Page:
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Walmart Seeks to Create Affordable Apparel From Carbon Emissions

Grocer teams with Rubi on carbon capture and conversion tech pilots
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Aside from its carbon capture pilots with Walmart, Rubi recently revealed an additional $8.7 million in series seed funding and initial strategic partnerships with several major fashion brands.

Walmart and manufacturing company Rubi Labs have embarked on pilot projects designed to explore the integration of innovative carbon capture technology that could ultimately lead to affordable apparel and other products made from carbon emissions. The output of those projects will be used to create a prototype apparel collection using Rubi’s fabric made from carbon emissions.

Inspired by how trees use carbon dioxide to grow, Rubi employs biochemical processes powered by enzymes at an industrial scale to “eat” carbon emissions and make carbon-negative, resource-neutral textiles. The patent-pending process captures and converts carbon dioxide from the waste streams of manufacturing facilities into cellulose. This converted cellulose is then used to make lyocell yarn, which can be used for clothing and materials.

[Read more: “Walmart, PepsiCo Collaborate on Regenerative Agriculture Programs”]

“Walmart’s collaboration with Rubi could reimagine the apparel supply chain by leveraging technology to create textiles from carbon emissions,” said Andrea Albright, Walmart’s EVP, sourcing. “This technology could play an important role in our journey towards zero waste and zero emissions. We see the opportunity to use our scale and reach to have a positive impact wherever we operate, and we’re committed to accelerate this impact through our products, services and business practices. Walmart’s joint effort with Rubi underscores this commitment.”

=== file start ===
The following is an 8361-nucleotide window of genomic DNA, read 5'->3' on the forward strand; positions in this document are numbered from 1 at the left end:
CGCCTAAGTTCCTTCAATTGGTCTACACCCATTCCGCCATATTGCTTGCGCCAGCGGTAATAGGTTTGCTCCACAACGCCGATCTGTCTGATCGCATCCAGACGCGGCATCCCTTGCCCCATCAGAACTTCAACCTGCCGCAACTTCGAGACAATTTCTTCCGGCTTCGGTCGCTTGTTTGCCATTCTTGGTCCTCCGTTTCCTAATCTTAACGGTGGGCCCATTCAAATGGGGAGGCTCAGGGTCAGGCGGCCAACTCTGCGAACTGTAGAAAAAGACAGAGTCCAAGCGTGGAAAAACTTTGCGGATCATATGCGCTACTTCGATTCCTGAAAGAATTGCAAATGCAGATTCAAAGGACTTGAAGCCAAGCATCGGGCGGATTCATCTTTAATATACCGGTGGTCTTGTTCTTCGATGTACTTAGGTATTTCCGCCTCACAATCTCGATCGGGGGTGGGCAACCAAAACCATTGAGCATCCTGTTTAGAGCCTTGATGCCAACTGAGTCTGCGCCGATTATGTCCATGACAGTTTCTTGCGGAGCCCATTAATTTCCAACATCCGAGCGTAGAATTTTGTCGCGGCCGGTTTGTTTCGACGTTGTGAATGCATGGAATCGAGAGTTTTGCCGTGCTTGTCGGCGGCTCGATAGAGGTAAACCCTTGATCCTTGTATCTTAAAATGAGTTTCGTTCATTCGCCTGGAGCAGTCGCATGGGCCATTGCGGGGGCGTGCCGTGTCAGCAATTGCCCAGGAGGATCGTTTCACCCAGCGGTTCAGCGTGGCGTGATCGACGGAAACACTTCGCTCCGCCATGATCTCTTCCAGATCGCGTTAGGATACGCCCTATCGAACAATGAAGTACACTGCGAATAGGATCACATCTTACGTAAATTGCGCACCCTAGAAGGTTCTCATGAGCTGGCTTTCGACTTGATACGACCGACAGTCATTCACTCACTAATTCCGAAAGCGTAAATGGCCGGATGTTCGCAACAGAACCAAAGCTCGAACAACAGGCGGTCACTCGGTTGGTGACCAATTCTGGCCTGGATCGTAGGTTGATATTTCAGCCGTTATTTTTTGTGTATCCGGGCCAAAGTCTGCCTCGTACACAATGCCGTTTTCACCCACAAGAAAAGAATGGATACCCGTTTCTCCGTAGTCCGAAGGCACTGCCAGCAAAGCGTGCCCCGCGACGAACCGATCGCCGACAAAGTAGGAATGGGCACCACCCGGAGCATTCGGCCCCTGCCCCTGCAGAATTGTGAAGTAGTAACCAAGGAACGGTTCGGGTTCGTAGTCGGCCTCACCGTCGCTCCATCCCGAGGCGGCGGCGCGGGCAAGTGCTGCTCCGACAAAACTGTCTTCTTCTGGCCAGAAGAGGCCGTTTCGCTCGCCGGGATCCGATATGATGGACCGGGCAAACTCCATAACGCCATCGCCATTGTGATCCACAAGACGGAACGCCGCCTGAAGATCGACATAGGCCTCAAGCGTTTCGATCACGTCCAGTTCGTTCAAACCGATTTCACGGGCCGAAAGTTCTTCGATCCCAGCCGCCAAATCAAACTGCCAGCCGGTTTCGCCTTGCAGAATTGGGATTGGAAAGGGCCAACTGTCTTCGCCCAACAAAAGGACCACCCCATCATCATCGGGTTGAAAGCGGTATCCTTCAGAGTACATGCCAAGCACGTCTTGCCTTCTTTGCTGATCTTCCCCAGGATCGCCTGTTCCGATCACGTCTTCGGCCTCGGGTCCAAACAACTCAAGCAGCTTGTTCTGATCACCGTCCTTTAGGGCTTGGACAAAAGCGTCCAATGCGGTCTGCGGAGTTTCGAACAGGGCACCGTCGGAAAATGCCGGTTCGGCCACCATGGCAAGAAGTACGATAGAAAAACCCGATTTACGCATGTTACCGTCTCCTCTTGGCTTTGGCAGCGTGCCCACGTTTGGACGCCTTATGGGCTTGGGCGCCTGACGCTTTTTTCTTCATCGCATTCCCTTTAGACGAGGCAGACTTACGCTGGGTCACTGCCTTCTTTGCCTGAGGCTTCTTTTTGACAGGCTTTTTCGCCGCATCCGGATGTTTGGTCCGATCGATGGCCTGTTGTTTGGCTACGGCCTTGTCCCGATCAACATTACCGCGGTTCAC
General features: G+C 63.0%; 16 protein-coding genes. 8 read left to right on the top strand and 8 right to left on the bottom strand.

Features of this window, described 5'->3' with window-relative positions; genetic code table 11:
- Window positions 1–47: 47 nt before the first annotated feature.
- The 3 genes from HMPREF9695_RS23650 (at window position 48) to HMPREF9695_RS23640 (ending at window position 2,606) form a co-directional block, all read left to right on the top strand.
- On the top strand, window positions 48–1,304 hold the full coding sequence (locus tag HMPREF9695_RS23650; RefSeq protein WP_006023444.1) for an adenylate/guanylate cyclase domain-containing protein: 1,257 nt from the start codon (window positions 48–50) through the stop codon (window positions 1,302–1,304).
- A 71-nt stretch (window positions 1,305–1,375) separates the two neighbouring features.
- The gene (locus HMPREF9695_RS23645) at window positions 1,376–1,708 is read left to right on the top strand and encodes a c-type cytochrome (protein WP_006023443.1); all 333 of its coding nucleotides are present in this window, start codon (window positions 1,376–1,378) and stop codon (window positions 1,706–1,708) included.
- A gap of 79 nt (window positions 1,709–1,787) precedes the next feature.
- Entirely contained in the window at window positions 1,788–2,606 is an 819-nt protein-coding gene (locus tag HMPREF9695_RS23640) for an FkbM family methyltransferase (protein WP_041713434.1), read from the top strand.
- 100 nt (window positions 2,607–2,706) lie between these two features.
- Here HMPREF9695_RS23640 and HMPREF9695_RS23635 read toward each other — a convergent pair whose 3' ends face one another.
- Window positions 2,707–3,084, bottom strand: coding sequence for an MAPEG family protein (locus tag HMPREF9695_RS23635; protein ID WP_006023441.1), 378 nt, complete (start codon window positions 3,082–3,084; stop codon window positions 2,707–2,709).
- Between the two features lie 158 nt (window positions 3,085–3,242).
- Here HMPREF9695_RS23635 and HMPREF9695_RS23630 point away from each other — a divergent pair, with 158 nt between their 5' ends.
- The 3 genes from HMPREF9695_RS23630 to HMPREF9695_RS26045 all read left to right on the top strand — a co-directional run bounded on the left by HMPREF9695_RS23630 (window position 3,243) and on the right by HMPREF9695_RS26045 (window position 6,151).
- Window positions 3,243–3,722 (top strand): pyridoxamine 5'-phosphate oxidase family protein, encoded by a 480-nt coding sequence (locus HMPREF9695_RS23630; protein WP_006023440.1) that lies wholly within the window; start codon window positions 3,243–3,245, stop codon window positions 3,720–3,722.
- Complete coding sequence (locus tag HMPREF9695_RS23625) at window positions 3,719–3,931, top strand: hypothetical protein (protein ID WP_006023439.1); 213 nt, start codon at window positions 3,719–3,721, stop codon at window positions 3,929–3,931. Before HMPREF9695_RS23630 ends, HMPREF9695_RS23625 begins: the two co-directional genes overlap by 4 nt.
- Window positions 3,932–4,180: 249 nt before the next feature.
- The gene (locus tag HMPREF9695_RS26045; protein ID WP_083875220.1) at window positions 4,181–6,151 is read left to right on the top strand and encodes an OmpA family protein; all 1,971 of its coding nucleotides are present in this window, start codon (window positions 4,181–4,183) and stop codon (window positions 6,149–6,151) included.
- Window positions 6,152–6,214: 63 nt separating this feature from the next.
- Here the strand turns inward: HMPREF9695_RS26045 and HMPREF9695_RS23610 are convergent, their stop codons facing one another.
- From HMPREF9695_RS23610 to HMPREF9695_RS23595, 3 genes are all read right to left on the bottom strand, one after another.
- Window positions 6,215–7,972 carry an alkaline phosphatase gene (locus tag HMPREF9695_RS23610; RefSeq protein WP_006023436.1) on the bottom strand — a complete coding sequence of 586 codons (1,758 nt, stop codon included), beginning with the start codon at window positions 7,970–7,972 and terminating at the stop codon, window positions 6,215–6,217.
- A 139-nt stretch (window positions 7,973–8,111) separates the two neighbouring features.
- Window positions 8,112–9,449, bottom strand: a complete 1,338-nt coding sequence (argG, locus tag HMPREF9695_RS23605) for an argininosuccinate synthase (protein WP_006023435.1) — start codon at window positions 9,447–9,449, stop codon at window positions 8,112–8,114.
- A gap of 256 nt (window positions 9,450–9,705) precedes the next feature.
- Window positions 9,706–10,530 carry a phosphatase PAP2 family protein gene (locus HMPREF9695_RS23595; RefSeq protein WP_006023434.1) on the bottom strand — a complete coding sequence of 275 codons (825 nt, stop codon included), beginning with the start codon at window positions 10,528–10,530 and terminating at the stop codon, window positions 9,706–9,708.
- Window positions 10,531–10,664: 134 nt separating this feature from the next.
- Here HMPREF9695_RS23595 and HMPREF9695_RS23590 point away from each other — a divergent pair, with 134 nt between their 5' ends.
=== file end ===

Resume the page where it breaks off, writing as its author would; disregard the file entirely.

Walmart is the first company to enter into manufacturing and brand pilot agreements with Rubi. In one pilot, the two companies will investigate how Rubi’s modular reactor systems could integrate on-site with carbon dioxide-producing facilities at manufacturers in the Walmart supply chain to capture and convert the carbon dioxide. In the other pilot, Walmart and Rubi will test the latter’s cellulose fiber performance for use in a prototype garment, and then design and develop a sample apparel collection, with a particular emphasis on consumer accessibility.

“At Rubi, our goal is to ensure a thriving future by restoring Earth’s ecological balance with reimagined supply chains,’ said Neeka Mashouf, co-founder and CEO of San Leandro, Calif.-based Rubi, which recently revealed an additional $8.7 million in series seed funding and initial strategic partnerships with major fashion brands H&M, Reformation, GANNI, and Nuuly. “Walmart’s ability to mobilize positive impact across its supply chain of diverse U.S. collaborations could be massively impactful in scaling our production and delivering on our commitments. We’re thrilled to collaborate with them.” 

Walmart has worked with suppliers, NGOs and climate action leaders to spark positive change across global value chains since 2005. In its own operations, the company has set a goal to be powered 50% by renewable energy by 2025 and 100% by 2035. More than 5,200 suppliers globally are participants in Walmart’s Project Gigaton, and as of 2022, suppliers have reported reducing or avoiding more than 750 million metric tons of carbon emissions collectively since 2017.

Bentonville, Ark.-based Walmart operates more than 10,500 stores and numerous e-commerce websites in 20 countries. Walmart U.S. is No. 1 on Progressive Grocer’s 2023 list of the top food and consumables retailers in North America. PG also named it one of its Retailers of the Century.

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